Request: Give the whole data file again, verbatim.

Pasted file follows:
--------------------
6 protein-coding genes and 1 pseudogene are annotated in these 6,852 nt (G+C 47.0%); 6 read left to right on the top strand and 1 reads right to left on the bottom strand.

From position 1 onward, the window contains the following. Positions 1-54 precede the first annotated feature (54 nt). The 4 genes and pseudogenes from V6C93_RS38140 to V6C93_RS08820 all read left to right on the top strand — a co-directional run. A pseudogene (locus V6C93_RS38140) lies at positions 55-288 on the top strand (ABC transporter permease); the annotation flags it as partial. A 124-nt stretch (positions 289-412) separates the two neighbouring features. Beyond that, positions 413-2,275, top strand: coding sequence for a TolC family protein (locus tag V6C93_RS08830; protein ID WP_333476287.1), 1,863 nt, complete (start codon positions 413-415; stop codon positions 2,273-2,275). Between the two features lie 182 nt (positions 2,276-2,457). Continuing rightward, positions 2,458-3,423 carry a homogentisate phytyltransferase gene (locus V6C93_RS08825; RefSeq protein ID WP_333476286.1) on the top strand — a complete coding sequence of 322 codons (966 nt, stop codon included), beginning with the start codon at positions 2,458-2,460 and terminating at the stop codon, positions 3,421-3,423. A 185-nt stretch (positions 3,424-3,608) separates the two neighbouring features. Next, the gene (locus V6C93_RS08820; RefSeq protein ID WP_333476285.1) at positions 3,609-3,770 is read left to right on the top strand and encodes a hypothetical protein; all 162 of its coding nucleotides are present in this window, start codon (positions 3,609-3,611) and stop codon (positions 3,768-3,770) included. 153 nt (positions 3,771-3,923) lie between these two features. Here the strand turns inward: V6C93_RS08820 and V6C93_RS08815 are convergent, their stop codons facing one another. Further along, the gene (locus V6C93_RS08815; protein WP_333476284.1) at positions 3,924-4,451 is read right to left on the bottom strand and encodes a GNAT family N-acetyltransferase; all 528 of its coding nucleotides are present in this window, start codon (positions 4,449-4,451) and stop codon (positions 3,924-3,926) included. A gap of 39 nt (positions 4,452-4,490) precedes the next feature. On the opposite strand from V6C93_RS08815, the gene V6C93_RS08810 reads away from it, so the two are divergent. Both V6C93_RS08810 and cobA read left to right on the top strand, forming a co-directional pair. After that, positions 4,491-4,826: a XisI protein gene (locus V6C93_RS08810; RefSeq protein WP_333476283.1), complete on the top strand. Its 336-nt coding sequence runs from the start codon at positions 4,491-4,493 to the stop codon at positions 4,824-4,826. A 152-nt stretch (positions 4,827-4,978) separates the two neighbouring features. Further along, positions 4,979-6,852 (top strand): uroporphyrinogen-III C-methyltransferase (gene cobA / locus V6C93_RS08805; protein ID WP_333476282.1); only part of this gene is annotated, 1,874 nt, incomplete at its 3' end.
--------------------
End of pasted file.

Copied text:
6 protein-coding genes and 1 pseudogene are annotated in these 6,852 nt (G+C 47.0%); 6 read left to right on the top strand and 1 reads right to left on the bottom strand.

From position 1 onward, the window contains the following. Positions 1-54 precede the first annotated feature (54 nt). The 4 genes and pseudogenes from V6C93_RS38140 to V6C93_RS08820 all read left to right on the top strand — a co-directional run. A pseudogene (locus V6C93_RS38140) lies at positions 55-288 on the top strand (ABC transporter permease); the annotation flags it as partial. A 124-nt stretch (positions 289-412) separates the two neighbouring features. Beyond that, positions 413-2,275, top strand: coding sequence for a TolC family protein (locus tag V6C93_RS08830; protein ID WP_333476287.1), 1,863 nt, complete (start codon positions 413-415; stop codon positions 2,273-2,275). Between the two features lie 182 nt (positions 2,276-2,457). Continuing rightward, positions 2,458-3,423 carry a homogentisate phytyltransferase gene (locus V6C93_RS08825; RefSeq protein ID WP_333476286.1) on the top strand — a complete coding sequence of 322 codons (966 nt, stop codon included), beginning with the start codon at positions 2,458-2,460 and terminating at the stop codon, positions 3,421-3,423. A 185-nt stretch (positions 3,424-3,608) separates the two neighbouring features. Next, the gene (locus V6C93_RS08820; RefSeq protein ID WP_333476285.1) at positions 3,609-3,770 is read left to right on the top strand and encodes a hypothetical protein; all 162 of its coding nucleotides are present in this window, start codon (positions 3,609-3,611) and stop codon (positions 3,768-3,770) included. 153 nt (positions 3,771-3,923) lie between these two features. Here the strand turns inward: V6C93_RS08820 and V6C93_RS08815 are convergent, their stop codons facing one another. Further along, the gene (locus V6C93_RS08815; protein WP_333476284.1) at positions 3,924-4,451 is read right to left on the bottom strand and encodes a GNAT family N-acetyltransferase; all 528 of its coding nucleotides are present in this window, start codon (positions 4,449-4,451) and stop codon (positions 3,924-3,926) included. A gap of 39 nt (positions 4,452-4,490) precedes the next feature. On the opposite strand from V6C93_RS08815, the gene V6C93_RS08810 reads away from it, so the two are divergent. Both V6C93_RS08810 and cobA read left to right on the top strand, forming a co-directional pair. After that, positions 4,491-4,826: a XisI protein gene (locus V6C93_RS08810; RefSeq protein WP_333476283.1), complete on the top strand. Its 336-nt coding sequence runs from the start codon at positions 4,491-4,493 to the stop codon at positions 4,824-4,826. A 152-nt stretch (positions 4,827-4,978) separates the two neighbouring features. Further along, positions 4,979-6,852 (top strand): uroporphyrinogen-III C-methyltransferase (gene cobA / locus V6C93_RS08805; protein ID WP_333476282.1); only part of this gene is annotated, 1,874 nt, incomplete at its 3' end.